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October 2021

Book Talk with Jonathan White–To Address You as My Friend

October 19 @ 6:30 pm - 7:30 pm
Historic Tredegar, 480 Tredegar St.
Richmond, VA 23219
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In-person event; ACWM-Historic Tredegar Registration encouraged; space is limited. Many African Americans of the Civil War era felt a personal connection to Abraham Lincoln and despite tremendous injustice and discrimination, wrote to the president seeking redress of their grievances. Through more than 120 letters, discover how African Americans felt about the president and how they understood the possibilities and limits of the power invested in the federal government. Jonathan W. White is associate professor of American studies at Christopher Newport…

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Book Talk with Robert Watson: Escape! The Story of the Confederacy’s Infamous Libby Prison and the Civil War’s Largest Jail Break

October 21 @ 6:30 pm - 7:30 pm

Located in the heart of the Confederacy’s capital, the infamous Libby prison took on symbolic significance far beyond that of just a prison. It was used for southern propaganda purposes and was also the site of a bold and daring prison break by a group of high-ranking Union officers.  Delve into the event that captivated the nation, outraged the South, and sparked one of the largest manhunts in American history. Robert Watson is an award-winning author, professor, historian, and analyst…

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Exhibit Curator Q&A: Richmonders at War

October 27 @ 6:30 pm - 7:30 pm
1865 photograph of the Richmond skyline from across the James River in the foreground.

ACWM's Chris Graham and Joseph Rogers present an interactive behind-the-scenes look at our new exhibit, "Richmonders at War." Note: This is an exclusive event for ACWM Members and donors! Learn about the benefits of an ACWM Membership, and sign up today, at our website. Our latest panel exhibit, located at Historic Tredegar, explores what happens when wars come home to Americans. From the moment the new Confederate States moved their capital to Richmond, Virginia in late May 1861, capturing the…

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November 2021

There All Along

November 4 @ 6:30 pm - 7:30 pm
ACWM – Historic Tredegar, 480 Tredegar St.
Richmond, Virginia 23219 United States
$5

In recent years, there has been a greater effort to expand the way we commemorate and teach the Civil War, by including the perspective of African Americans. But is there another way to deepen our understanding of America’s past — and its present? What can we gain by taking four hundred years of Black views on and aspirations for survival, freedom, and citizenship as a lens through which to re-examine the Civil War, rather than treating Black experience as an…

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History Happy Hour: The James W. D. Bland Story and How Former Slave Voters Played A Vital Role in Virginia’s Acceptance Back into the Union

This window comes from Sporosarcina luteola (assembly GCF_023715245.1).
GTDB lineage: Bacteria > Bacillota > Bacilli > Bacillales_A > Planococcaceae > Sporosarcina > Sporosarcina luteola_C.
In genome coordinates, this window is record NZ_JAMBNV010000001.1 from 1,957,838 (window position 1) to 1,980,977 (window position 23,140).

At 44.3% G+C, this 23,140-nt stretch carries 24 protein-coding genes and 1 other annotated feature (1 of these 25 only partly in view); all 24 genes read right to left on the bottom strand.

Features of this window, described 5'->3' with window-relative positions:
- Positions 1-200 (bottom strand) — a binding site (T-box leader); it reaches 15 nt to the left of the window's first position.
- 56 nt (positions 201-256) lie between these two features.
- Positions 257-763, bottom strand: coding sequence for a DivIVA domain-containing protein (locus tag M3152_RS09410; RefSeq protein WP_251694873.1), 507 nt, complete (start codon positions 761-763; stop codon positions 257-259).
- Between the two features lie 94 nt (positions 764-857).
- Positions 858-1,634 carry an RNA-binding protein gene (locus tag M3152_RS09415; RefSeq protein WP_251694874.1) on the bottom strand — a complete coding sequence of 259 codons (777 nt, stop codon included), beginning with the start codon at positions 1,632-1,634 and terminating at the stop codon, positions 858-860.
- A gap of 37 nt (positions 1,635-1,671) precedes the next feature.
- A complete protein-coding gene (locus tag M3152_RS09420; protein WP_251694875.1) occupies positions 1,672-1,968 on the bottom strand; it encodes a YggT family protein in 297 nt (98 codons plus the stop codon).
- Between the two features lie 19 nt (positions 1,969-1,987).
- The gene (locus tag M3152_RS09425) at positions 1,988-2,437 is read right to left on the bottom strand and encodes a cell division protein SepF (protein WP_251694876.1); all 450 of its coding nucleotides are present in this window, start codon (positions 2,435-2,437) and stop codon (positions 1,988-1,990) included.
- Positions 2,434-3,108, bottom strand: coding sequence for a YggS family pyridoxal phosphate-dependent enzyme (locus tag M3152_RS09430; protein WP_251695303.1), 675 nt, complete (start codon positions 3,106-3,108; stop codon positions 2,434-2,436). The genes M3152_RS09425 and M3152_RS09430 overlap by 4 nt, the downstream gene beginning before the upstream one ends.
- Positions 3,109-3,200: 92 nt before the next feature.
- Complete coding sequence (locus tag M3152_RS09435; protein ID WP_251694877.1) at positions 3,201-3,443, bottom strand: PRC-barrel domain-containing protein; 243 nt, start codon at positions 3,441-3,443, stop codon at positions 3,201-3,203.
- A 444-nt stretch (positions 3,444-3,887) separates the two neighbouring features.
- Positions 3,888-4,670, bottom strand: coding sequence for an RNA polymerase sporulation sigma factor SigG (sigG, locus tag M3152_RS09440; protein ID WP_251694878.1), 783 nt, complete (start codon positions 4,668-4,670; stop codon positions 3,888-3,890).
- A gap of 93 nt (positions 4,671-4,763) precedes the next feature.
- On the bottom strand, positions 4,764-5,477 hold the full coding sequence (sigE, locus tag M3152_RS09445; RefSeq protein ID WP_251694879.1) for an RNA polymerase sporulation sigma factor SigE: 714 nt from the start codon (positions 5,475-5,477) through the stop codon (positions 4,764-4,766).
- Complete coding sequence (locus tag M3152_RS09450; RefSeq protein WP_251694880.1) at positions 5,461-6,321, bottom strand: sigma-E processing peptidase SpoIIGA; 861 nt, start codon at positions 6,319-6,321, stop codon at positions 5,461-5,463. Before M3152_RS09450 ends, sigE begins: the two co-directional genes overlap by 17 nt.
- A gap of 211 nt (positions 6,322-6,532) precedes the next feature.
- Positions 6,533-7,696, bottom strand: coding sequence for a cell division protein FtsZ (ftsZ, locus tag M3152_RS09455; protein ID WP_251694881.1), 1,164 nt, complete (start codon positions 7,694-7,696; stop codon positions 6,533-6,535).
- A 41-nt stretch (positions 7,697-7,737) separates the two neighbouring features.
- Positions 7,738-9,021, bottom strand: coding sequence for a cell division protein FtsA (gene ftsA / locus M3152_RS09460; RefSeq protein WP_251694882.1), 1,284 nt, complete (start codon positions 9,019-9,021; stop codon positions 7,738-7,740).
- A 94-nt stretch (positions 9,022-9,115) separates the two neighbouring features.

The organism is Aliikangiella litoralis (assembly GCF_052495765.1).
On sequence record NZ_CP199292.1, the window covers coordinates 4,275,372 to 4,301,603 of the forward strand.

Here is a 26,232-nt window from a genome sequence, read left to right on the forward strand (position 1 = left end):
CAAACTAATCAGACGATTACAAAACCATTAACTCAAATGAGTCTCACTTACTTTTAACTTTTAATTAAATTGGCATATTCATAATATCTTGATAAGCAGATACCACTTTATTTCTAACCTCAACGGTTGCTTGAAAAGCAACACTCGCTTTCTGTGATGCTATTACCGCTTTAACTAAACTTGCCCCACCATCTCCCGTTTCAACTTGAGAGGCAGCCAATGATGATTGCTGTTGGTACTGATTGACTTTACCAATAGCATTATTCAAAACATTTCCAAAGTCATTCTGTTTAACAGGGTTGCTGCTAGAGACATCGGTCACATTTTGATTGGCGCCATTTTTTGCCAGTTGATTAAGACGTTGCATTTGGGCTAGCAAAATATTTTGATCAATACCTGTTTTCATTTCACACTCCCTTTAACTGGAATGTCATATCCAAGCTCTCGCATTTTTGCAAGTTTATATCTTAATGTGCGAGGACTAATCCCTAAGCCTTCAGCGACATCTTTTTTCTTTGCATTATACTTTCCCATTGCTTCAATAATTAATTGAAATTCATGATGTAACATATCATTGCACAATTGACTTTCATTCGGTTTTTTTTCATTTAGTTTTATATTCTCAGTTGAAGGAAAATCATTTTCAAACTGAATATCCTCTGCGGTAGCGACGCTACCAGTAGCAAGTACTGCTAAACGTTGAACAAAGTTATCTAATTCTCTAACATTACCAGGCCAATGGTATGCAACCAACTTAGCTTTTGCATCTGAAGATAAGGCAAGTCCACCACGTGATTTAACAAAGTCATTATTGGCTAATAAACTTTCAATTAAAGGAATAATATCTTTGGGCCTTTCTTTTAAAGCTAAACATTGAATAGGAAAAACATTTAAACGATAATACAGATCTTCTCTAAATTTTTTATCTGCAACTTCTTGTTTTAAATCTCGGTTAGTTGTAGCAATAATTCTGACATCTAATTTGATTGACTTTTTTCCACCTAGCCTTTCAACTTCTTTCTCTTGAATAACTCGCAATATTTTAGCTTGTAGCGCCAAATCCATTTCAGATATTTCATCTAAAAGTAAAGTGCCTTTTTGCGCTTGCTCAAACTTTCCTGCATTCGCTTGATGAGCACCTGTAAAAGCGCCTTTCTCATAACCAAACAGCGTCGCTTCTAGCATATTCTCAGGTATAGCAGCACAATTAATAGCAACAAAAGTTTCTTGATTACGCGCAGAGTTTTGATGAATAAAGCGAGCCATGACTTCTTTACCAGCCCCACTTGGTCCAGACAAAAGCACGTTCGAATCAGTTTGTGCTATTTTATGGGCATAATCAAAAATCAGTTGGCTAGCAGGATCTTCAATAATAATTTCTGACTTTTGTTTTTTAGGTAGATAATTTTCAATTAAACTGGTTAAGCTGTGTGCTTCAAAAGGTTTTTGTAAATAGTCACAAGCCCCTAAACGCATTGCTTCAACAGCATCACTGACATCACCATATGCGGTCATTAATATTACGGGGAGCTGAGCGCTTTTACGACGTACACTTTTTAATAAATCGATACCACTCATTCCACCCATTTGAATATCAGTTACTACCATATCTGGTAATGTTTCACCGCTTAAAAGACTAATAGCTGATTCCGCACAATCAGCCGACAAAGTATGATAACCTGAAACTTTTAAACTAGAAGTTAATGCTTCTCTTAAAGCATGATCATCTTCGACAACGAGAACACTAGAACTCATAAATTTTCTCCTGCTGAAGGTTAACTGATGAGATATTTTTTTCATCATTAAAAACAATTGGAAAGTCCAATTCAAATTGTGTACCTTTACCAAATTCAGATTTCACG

November 8 @ 6:30 pm - 7:30 pm

Neither the threat of being ousted from the lands of their former owners nor the intimidation of the Appomattox Ku Klux Klan would deter these pioneering former slaves from casting their votes. What were the obstacles they overcame and what was at stake? With Al Jones, Local Historian.

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Book Talk with Jack Trammell: Civil War Richmond

November 18 @ 6:30 pm - 7:30 pm
Historic Tredegar, 480 Tredegar St.
Richmond, VA 23219

Free; Due to limited space, registration is encouraged. Few American cities have experienced the trauma of war on the level that Richmond did as the capital of the Confederacy. The city was transformed with the creation of a massive hospital system, military training camps, new industries and shifting social roles for everyone, including women and African Americans. Discover the excitement, and eventually bitter disappointment, of Richmond at war. Jack Trammell, Ph.D., is the author of more than twenty books, including The…

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December 2021

Book Talk With Warren E: Milteer Jr.: Beyond Slavery’s Shadow

December 9 @ 6:30 pm - 7:30 pm
Historic Tredegar, 480 Tredegar St.
Richmond, VA 23219

In-Person Talk Due to limited space registrations are encouraged Segregation, exclusion, disfranchisement, and discriminatory punishment were ingrained in the collective experiences of free people of color in the South. Nevertheless, they defended their families and established organizations and businesses. Delve into the wide range of social interactions and life outcomes for the South's free people of color to explain societal contradictions that continue to appear in the modern United States. Warren E. Milteer Jr. is assistant professor of history at…

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History Happy Hour: Petty Differences

December 13 @ 6:30 pm - 7:30 pm

Summerfield Petty mortified his family by remaining loyal to the United States and serving in the Union Army. Thomas Petty remained loyal to Virginia, fought for the Confederacy, and is buried in Arlington Cemetery. What can we learn by studying the saga of the Petty brothers? With John Coski, ACWM

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